2Pluto Neptune’s orbit also didn’t quite match Kepler’s laws. In the late 1800’s Lowell predicted a ninth planet.It was discovered in 1929 as a faint star that moved slightly each day.Pluto’s orbit is sometimes inside Neptune’s.NeptuneSunPluto
3Pluto No spacecraft has yet visited Pluto. Adaptive optics have imaged part of Pluto’s surface.
4Ice Ball Pluto is small (seven moons are larger). Pluto has low density.60% stony core.40% frozen gas: nitrogen, carbon monoxide, methane, and water.Some ice can vaporize when Pluto is at its closest point to the sun. This forms a thin atmosphere.
5Charon Pluto’s moon Charon is almost as big as Pluto. The pair can be viewed as a double planet and they are tidally locked to each other.Charon has more water ice on the surface than Pluto.
6Classifying PlutoThe inner planets (Mercury, Venus, Earth, Mars) are rocky.The outer planets (Jupiter, Saturn, Uranus, Neptune) are gas giants.Pluto doesn’t fit in; it’s icy mixed with rock and carbon.
7Kuiper BeltGerard Kuiper suggested in the 1940’s that there was a ring of icy objects from the early solar system beyond the orbit of Pluto.Confirmed in 1992Many times the mass of the asteroid beltPlutoKuiper BeltNeptune’s orbit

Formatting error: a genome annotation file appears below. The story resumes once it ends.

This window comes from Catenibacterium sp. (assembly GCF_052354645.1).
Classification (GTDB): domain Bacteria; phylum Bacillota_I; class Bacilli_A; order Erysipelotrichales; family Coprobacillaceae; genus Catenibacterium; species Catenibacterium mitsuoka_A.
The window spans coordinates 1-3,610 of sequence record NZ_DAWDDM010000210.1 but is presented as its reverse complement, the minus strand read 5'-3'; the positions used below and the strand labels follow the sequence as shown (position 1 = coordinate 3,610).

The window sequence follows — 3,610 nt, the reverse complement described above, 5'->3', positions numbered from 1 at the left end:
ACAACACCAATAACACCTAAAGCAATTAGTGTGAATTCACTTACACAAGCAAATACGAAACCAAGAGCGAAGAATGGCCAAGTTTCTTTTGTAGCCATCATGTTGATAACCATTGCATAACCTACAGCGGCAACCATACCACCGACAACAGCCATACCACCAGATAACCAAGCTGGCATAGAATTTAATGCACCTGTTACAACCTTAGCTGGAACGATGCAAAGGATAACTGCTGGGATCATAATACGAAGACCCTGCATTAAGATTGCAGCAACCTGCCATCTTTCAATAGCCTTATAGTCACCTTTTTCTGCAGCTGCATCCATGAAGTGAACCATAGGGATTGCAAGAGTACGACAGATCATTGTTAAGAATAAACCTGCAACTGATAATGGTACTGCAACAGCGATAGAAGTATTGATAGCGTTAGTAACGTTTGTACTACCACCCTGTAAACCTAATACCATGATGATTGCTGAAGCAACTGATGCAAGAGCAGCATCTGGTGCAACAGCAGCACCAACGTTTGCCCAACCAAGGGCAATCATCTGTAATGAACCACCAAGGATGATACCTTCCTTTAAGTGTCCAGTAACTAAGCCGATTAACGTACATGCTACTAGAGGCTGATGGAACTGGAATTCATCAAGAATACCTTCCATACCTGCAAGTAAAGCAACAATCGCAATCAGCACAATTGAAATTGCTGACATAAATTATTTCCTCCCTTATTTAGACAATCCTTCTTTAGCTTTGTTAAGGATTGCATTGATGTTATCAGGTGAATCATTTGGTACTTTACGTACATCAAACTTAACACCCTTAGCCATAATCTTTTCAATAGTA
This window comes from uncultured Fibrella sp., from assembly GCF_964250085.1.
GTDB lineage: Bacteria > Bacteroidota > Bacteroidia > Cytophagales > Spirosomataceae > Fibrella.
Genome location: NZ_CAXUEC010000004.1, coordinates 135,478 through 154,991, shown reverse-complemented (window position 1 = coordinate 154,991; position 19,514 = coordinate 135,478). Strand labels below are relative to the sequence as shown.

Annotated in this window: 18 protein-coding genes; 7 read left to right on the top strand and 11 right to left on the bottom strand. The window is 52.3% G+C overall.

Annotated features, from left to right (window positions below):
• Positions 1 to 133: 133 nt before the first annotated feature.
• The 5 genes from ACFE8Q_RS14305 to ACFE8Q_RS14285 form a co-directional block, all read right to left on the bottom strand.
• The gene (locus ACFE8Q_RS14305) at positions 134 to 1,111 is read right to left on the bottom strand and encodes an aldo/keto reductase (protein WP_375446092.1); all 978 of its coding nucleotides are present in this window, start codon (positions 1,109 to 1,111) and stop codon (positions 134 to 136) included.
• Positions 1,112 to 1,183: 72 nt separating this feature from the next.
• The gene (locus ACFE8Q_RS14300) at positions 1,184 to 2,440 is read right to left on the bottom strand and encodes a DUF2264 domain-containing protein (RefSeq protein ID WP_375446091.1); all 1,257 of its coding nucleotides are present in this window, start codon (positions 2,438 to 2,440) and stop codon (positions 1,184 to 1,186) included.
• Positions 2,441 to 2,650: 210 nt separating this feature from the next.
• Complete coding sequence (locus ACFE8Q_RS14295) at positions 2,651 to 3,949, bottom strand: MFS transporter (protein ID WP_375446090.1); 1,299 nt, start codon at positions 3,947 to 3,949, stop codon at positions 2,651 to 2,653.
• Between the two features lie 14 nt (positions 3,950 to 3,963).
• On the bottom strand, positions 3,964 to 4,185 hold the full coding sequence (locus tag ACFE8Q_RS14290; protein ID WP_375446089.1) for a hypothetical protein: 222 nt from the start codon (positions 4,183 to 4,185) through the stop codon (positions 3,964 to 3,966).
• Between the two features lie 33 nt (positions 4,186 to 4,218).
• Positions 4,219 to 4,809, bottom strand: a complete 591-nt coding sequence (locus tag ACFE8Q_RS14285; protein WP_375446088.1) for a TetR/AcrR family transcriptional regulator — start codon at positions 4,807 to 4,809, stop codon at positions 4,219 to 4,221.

8Kuiper Belt ObjectsHundreds of Kuiper Belt Objects (KBOs) have been found.Sizes from 50 to 2400 km across.Eris is the largest KBOAstronomers estimate 100,000 KBOs larger than 100 km.
9Planets RedefinedThe discovery of Eris forced astronomers to create a better definition of a planet (2006).In orbit around the SunSufficient mass to assume a nearly round shapeCleared the neighborhood around its orbitA dwarf planet was defined as a new category.Not cleared the neighborhood around its orbitNot a satellite of a planet